2. Why aren’t my colors spreading? There are a couple factors to that. The first thing may be the water. It’s your preference as far as how you like it, but I find it better using room-temperature, filtered water. It just works for me. The second thing may be your polish. From experience, don’t try using polishes that have pieces of glitter in them. You are guaranteed to have a hard time. Sometimes, your polish isn’t runny enough. If it’s not, add some thinner to your polish and you should be okay. And, at times, it may be just the polish itself. Some brands have polishes that just don’t work well for water marbling. You just have to try them out and see which ones work and which ones don’t.
3. You must work quickly. I can’t stress that enough. Have your colors ready to drop in to the water, and once you do all your rounds of polish, get your toothpick, needle, or whatever you use in there and get to swirling. If you wait too long, the polish will dry (and it dries quicker in water) and you won’t be able to move it. With that being said, I wouldn’t recommend using quick-dry polishes because you’ll have to move at hyper speed if you want it to be a success. That’s from my experience, but you can try it out for yourself.
4. How the design turns out depends on your swirls and your rings. When I do my rings, depending on the color, I go for 2-3 drops in each ring, just to make sure that the colors will show like they’re supposed to. And when I do my rings, I go for as many rounds as I can to make sure I get every color on each nail. How the marble comes out depends on how you swirl it. Some techniques I taught myself to do, but to get some great help, go to My Simple Little Pleasures. Her videos are well-done and very helpful.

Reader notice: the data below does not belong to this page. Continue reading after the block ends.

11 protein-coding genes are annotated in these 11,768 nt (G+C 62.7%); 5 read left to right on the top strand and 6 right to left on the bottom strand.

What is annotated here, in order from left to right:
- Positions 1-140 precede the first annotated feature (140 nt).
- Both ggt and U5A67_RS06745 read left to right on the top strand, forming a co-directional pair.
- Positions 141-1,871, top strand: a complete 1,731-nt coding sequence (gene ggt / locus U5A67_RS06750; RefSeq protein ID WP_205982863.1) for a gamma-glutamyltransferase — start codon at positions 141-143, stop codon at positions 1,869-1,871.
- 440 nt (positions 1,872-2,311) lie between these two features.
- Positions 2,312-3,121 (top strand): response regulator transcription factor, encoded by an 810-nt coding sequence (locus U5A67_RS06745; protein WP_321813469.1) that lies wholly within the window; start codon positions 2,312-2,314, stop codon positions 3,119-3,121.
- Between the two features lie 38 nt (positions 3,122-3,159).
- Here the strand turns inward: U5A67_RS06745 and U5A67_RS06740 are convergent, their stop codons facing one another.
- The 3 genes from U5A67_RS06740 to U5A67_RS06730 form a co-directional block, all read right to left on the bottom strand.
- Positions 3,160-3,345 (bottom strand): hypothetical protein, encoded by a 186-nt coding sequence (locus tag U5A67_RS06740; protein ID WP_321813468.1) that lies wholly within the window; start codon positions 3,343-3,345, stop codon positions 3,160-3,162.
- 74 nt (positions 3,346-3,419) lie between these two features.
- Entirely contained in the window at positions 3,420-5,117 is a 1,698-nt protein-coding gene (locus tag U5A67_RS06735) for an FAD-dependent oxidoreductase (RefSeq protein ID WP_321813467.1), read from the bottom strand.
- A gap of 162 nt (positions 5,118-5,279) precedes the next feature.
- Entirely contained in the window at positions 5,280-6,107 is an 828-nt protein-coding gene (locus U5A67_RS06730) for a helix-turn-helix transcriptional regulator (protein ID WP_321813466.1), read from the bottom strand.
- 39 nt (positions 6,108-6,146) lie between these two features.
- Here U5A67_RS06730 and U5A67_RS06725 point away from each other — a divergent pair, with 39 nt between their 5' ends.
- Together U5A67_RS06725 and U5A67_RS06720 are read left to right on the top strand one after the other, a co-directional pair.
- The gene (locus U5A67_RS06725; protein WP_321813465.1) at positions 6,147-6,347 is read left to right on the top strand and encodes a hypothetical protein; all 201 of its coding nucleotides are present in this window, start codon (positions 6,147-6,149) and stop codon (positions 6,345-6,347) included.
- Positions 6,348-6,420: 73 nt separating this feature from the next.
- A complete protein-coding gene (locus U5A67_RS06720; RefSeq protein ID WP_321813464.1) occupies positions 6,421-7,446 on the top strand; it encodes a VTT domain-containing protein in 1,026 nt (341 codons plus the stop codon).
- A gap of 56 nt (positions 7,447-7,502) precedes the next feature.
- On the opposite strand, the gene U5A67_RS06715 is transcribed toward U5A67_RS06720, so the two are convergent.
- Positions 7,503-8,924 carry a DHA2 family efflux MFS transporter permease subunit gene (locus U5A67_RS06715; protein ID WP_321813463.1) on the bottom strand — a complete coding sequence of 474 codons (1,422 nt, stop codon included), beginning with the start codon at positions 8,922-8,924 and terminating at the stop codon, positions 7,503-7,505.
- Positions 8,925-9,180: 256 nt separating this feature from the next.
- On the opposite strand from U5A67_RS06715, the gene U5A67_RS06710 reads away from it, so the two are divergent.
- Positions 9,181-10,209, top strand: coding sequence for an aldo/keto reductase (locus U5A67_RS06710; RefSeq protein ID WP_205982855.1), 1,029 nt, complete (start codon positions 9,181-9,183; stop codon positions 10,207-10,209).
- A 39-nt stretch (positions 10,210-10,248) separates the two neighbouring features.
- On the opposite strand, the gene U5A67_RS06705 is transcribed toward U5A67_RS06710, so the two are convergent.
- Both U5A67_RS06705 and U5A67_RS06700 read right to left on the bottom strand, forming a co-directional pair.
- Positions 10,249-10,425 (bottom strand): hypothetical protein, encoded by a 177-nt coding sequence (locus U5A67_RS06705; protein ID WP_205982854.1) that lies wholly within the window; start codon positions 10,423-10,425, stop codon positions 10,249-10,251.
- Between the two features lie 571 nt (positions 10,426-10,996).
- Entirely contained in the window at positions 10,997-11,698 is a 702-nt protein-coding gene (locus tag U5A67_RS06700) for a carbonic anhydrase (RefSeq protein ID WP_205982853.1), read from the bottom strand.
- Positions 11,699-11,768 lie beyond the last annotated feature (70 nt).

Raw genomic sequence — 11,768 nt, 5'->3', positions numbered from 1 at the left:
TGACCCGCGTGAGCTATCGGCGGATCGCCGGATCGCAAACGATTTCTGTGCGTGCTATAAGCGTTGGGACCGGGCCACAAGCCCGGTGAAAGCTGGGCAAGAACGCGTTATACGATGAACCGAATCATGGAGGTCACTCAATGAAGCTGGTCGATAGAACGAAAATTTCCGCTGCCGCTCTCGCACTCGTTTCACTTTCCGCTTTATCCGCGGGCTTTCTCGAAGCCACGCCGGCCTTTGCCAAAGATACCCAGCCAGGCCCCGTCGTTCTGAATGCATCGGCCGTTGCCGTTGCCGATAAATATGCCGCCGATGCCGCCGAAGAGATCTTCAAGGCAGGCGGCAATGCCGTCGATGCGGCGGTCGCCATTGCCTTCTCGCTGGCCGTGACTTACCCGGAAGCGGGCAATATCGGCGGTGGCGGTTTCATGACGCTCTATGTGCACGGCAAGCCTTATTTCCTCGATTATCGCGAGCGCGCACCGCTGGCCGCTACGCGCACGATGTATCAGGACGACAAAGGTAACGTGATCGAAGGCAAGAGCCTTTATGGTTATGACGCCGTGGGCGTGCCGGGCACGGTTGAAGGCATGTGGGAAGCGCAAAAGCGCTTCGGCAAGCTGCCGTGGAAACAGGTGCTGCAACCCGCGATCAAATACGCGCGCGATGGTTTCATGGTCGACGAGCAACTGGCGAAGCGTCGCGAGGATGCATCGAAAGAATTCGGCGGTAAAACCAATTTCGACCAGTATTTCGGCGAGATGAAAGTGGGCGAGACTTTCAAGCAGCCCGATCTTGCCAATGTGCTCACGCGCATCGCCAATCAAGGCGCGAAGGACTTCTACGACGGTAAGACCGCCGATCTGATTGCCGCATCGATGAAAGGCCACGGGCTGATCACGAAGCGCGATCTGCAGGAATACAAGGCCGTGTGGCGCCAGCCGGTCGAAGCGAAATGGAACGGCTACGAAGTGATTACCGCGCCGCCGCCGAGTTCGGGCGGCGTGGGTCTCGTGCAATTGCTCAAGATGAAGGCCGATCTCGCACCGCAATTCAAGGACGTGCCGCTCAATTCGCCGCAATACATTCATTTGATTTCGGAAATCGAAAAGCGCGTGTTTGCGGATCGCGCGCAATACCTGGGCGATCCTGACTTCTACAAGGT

5. Want to avoid making a mess? Some people like to be excessively messy, but there are some of us who like to make life easier in the end. Everyone has their way of doing it, so I’m going to share the ones I’ve heard of and the ones that I use. Many people, from what I’ve observed, use Scotch tape around their nails, so that way they can just rip off the tape and there’s far less clean-up to do. I find this to be a great idea. The other technique that I use is the Vaseline (I use lotion) trick. You know that when you paint your nails, your nails should be dry and free of oils so that your nail polish has a strong attachment. Same idea. I put lotion all around my nails and a little bit down the finger (not a really thick layer, but a decent amount). When I dip my fingers in, the polish will stick to the nail, but the rest of the polish on the surface will spread out and away, making it easier for you to take out your finger. And if there is some polish left, use a Q-tip to clean up around the edges. You can find your own technique, but try these first. They will make the process easier.
6. Please be aware of what you’re marbling in! Based off of my experience (and I’m sure some others’), do NOT water marble in anything made of styrofoam. The polish eats the styrofoam away, and water will be all over the place. Please use plastic, maybe paper, or even a ceramic bowl to make sure this doesn’t happen to you.
Simply put, water marbling is all about trial and error because it’s never the same for everyone and for every time you do it. You have to learn which polishes work, which clean-up techniques are helpful, what swirls will make you happy, and how you like to dip your fingers in. You have to experiment in order to come up with something that you’ll love.
If there are tips that you have, add on to it!
The best water marble I’ve ever done. Done on July 25, 2010.
My ‘XBox’ marble. Done on July 22, 2010.
Cool-toned marble. My skin tone hates it. Done on July 20, 2010.
Pink and black marble. Done on September 16, 2010.